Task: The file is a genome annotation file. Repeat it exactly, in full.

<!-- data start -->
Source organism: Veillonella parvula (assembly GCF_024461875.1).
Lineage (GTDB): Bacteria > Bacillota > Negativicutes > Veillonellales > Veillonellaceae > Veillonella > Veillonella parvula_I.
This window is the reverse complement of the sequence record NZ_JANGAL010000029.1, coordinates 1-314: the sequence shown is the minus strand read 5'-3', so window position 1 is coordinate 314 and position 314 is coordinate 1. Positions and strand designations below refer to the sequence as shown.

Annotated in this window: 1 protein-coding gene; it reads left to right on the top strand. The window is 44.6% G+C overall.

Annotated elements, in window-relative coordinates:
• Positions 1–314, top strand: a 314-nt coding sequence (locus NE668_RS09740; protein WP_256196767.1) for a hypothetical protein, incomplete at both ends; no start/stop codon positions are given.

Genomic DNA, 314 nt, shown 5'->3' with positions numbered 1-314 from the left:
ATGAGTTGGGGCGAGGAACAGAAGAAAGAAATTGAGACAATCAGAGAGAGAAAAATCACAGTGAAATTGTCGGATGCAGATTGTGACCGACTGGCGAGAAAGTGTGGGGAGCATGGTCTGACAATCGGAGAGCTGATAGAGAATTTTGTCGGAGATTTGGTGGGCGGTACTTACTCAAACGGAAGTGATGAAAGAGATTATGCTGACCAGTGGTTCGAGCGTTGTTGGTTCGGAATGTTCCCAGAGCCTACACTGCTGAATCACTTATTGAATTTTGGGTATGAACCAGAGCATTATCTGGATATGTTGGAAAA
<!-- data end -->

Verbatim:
Source organism: Veillonella parvula (assembly GCF_024461875.1).
Lineage (GTDB): Bacteria > Bacillota > Negativicutes > Veillonellales > Veillonellaceae > Veillonella > Veillonella parvula_I.
This window is the reverse complement of the sequence record NZ_JANGAL010000029.1, coordinates 1-314: the sequence shown is the minus strand read 5'-3', so window position 1 is coordinate 314 and position 314 is coordinate 1. Positions and strand designations below refer to the sequence as shown.

Annotated in this window: 1 protein-coding gene; it reads left to right on the top strand. The window is 44.6% G+C overall.

Annotated elements, in window-relative coordinates:
• Positions 1–314, top strand: a 314-nt coding sequence (locus NE668_RS09740; protein WP_256196767.1) for a hypothetical protein, incomplete at both ends; no start/stop codon positions are given.

Genomic DNA, 314 nt, shown 5'->3' with positions numbered 1-314 from the left:
ATGAGTTGGGGCGAGGAACAGAAGAAAGAAATTGAGACAATCAGAGAGAGAAAAATCACAGTGAAATTGTCGGATGCAGATTGTGACCGACTGGCGAGAAAGTGTGGGGAGCATGGTCTGACAATCGGAGAGCTGATAGAGAATTTTGTCGGAGATTTGGTGGGCGGTACTTACTCAAACGGAAGTGATGAAAGAGATTATGCTGACCAGTGGTTCGAGCGTTGTTGGTTCGGAATGTTCCCAGAGCCTACACTGCTGAATCACTTATTGAATTTTGGGTATGAACCAGAGCATTATCTGGATATGTTGGAAAA